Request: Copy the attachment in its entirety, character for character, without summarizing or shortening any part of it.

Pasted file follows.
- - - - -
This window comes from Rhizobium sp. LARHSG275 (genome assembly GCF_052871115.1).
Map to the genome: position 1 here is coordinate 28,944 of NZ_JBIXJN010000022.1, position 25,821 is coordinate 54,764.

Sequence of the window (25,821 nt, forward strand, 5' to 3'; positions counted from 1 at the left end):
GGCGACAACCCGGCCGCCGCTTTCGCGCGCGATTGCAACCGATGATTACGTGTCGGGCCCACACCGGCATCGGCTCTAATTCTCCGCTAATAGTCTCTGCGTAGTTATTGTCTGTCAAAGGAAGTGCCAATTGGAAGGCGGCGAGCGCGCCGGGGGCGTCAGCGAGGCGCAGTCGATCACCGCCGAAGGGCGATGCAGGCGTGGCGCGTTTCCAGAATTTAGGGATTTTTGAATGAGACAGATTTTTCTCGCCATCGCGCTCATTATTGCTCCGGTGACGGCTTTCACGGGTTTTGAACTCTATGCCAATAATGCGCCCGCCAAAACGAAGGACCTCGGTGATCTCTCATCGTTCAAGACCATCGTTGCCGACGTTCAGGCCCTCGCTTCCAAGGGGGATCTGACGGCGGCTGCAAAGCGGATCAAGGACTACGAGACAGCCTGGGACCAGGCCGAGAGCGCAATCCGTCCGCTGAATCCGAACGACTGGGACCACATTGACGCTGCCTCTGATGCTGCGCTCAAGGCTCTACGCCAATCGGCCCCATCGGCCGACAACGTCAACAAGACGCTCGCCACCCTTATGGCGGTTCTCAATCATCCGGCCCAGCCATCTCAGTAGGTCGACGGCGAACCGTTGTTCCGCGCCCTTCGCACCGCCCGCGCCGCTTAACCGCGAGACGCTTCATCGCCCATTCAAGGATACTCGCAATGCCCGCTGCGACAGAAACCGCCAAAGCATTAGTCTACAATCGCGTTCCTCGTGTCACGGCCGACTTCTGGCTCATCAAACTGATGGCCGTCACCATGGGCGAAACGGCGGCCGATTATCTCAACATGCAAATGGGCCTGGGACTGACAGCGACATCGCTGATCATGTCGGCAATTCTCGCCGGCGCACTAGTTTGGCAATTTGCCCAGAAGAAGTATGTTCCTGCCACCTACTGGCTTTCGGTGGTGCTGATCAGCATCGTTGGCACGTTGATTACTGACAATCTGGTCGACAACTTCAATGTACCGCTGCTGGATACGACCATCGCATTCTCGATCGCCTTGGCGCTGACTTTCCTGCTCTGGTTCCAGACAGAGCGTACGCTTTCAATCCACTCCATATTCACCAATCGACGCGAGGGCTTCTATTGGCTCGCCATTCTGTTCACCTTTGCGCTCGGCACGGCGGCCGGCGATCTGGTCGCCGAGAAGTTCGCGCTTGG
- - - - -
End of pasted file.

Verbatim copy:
This window comes from Rhizobium sp. LARHSG275 (genome assembly GCF_052871115.1).
Map to the genome: position 1 here is coordinate 28,944 of NZ_JBIXJN010000022.1, position 25,821 is coordinate 54,764.

Sequence of the window (25,821 nt, forward strand, 5' to 3'; positions counted from 1 at the left end):
GGCGACAACCCGGCCGCCGCTTTCGCGCGCGATTGCAACCGATGATTACGTGTCGGGCCCACACCGGCATCGGCTCTAATTCTCCGCTAATAGTCTCTGCGTAGTTATTGTCTGTCAAAGGAAGTGCCAATTGGAAGGCGGCGAGCGCGCCGGGGGCGTCAGCGAGGCGCAGTCGATCACCGCCGAAGGGCGATGCAGGCGTGGCGCGTTTCCAGAATTTAGGGATTTTTGAATGAGACAGATTTTTCTCGCCATCGCGCTCATTATTGCTCCGGTGACGGCTTTCACGGGTTTTGAACTCTATGCCAATAATGCGCCCGCCAAAACGAAGGACCTCGGTGATCTCTCATCGTTCAAGACCATCGTTGCCGACGTTCAGGCCCTCGCTTCCAAGGGGGATCTGACGGCGGCTGCAAAGCGGATCAAGGACTACGAGACAGCCTGGGACCAGGCCGAGAGCGCAATCCGTCCGCTGAATCCGAACGACTGGGACCACATTGACGCTGCCTCTGATGCTGCGCTCAAGGCTCTACGCCAATCGGCCCCATCGGCCGACAACGTCAACAAGACGCTCGCCACCCTTATGGCGGTTCTCAATCATCCGGCCCAGCCATCTCAGTAGGTCGACGGCGAACCGTTGTTCCGCGCCCTTCGCACCGCCCGCGCCGCTTAACCGCGAGACGCTTCATCGCCCATTCAAGGATACTCGCAATGCCCGCTGCGACAGAAACCGCCAAAGCATTAGTCTACAATCGCGTTCCTCGTGTCACGGCCGACTTCTGGCTCATCAAACTGATGGCCGTCACCATGGGCGAAACGGCGGCCGATTATCTCAACATGCAAATGGGCCTGGGACTGACAGCGACATCGCTGATCATGTCGGCAATTCTCGCCGGCGCACTAGTTTGGCAATTTGCCCAGAAGAAGTATGTTCCTGCCACCTACTGGCTTTCGGTGGTGCTGATCAGCATCGTTGGCACGTTGATTACTGACAATCTGGTCGACAACTTCAATGTACCGCTGCTGGATACGACCATCGCATTCTCGATCGCCTTGGCGCTGACTTTCCTGCTCTGGTTCCAGACAGAGCGTACGCTTTCAATCCACTCCATATTCACCAATCGACGCGAGGGCTTCTATTGGCTCGCCATTCTGTTCACCTTTGCGCTCGGCACGGCGGCCGGCGATCTGGTCGCCGAGAAGTTCGCGCTTGG